24

I'm getting an unexpected result when using $.when() when one of the deferred operations does not succeed.

Take this JavaScript, which created 2 deferreds. The first one succeeds and the second one fails.

var f1 = function() {
    return $.Deferred(function(dfd) {
        dfd.resolve('123 from f1');
    }).promise();
};

var f2 = function() {
    return $.Deferred(function(dfd) {
        dfd.reject('456 from f2');
    }).promise();
};

$.when(f1(), f2())
    .then(function(f1Val, f2Val) {
        alert('success! f1, f2: ' + JSON.stringify([f1Val, f2Val]));
    })
    .fail(function(f1Val, f2Val) {
        alert('fail!    f1, f2: ' + JSON.stringify([f1Val, f2Val]));
    });

Run it yourself: http://jsfiddle.net/r2d3j/2/

I get fail! f1, f2: ["456 from f2", null]

The problem is that in the .fail() callback the value passed with the f2() rejection, is being routed to the first argument, where i expect the f1Value. Which means that I don't really have a way of know which deferred object actually posted that reject(), and I also dont know which operation that failure data actually belongs to.

I would have expected that .fail() would get arguments null, '456 from f2' since the first deferred did not fail. Or am I just not doing deferreds right way here?

How do I know which deferreds failed, and which rejection arguments belong to which failed deferred if the argument order in the callback is not respected?

4 Answers 4

27

$.when() will execute the failed callback (2nd parameter passed to then()) immediately if any one of the parameters fails. It's by design. To quote the documentation:

http://api.jquery.com/jQuery.when/

In the multiple-Deferreds case where one of the Deferreds is rejected, jQuery.when immediately fires the failCallbacks for its master Deferred. Note that some of the Deferreds may still be unresolved at that point. If you need to perform additional processing for this case, such as canceling any unfinished ajax requests, you can keep references to the underlying jqXHR objects in a closure and inspect/cancel them in the failCallback.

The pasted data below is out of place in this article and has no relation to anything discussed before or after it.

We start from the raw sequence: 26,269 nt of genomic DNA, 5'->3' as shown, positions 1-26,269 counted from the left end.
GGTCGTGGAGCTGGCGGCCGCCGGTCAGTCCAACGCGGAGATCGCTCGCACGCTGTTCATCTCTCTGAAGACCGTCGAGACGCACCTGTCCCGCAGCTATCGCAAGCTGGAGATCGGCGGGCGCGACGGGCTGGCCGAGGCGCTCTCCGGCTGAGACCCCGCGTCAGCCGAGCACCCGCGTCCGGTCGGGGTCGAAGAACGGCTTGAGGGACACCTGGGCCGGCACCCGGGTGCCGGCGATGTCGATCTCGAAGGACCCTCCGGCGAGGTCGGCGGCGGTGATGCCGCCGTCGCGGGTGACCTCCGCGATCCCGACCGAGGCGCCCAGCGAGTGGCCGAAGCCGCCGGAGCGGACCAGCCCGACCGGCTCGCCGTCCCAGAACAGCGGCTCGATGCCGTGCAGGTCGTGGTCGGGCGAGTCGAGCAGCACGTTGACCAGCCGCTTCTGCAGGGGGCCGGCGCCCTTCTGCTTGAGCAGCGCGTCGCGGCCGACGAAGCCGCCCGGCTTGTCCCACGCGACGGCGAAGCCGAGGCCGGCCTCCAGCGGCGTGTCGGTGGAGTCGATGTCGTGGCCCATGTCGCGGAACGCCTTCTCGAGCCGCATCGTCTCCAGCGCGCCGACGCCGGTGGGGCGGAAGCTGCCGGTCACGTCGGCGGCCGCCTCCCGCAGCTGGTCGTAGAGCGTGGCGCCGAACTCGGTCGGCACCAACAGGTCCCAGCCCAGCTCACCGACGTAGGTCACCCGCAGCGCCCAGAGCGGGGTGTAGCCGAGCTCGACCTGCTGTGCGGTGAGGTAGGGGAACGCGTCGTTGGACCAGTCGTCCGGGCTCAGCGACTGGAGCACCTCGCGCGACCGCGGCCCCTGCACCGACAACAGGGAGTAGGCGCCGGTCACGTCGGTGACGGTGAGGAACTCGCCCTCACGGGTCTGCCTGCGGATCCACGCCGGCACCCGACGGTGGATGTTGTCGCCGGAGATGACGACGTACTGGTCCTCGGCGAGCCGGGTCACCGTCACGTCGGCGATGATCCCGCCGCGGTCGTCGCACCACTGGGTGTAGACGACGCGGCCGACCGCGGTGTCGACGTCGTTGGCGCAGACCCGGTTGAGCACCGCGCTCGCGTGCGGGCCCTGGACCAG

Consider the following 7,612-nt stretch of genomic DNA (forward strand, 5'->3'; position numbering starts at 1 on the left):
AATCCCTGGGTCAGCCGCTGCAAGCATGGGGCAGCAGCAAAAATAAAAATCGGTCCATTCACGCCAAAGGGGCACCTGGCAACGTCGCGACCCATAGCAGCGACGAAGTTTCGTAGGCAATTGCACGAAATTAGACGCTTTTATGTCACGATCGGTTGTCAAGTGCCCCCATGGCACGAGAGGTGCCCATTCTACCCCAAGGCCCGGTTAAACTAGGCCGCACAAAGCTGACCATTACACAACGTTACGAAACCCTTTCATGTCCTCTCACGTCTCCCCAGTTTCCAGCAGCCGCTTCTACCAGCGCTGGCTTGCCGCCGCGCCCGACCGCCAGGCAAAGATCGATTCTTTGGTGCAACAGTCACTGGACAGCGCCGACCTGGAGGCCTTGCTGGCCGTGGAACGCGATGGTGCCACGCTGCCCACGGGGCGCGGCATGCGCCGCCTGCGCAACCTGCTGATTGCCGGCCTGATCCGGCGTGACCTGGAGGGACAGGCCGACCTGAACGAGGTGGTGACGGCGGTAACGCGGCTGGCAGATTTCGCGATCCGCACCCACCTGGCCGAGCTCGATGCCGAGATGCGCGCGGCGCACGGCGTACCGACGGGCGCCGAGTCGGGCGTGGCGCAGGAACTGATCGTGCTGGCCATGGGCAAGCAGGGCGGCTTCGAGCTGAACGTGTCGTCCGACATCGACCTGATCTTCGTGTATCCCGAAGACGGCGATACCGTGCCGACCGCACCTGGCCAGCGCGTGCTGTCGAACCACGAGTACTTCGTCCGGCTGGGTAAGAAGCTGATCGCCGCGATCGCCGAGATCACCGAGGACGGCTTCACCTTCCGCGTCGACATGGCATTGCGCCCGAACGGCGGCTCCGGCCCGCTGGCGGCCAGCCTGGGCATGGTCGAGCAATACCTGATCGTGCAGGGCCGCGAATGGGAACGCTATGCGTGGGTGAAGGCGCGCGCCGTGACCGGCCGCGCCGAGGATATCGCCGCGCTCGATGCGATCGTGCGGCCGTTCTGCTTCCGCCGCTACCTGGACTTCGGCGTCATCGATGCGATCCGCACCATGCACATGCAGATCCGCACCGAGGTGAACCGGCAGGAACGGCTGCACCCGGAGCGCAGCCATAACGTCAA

There's actually no built-in way of getting a callback that waits untils all of them are finished regardless of their success/failure status.

So, I built a $.whenAll() for you :)
It always waits until all of them resolve, one way or the other:

http://jsfiddle.net/InfinitiesLoop/yQsYK/51/

$.whenAll(a, b, c)
    .then( callbackUponAllResolvedOrRejected );
6
  • 1
    You say "will execute the then() callback immediately", but the quote you include says "immediately fires the failCallbacks" - so which is it? \-: Commented Aug 8, 2012 at 10:12
  • 2
    @hippietrail It's both. then() fires when deferred is "resolved" OR "rejected". This classifies as a rejection, so it fires. Commented Aug 8, 2012 at 16:16
  • 3
    no, it doesn't fire the then callback .. it fires the fail callback. (which technically can be the 'second' callback passed to 'then', but in any case it's not the same as the 'then' callback which most people reading your answer will assume is the 'success' callback).
    – hasen
    Commented Jan 2, 2014 at 21:31
  • This answer was still helpful, nearly 5 years later! thanks!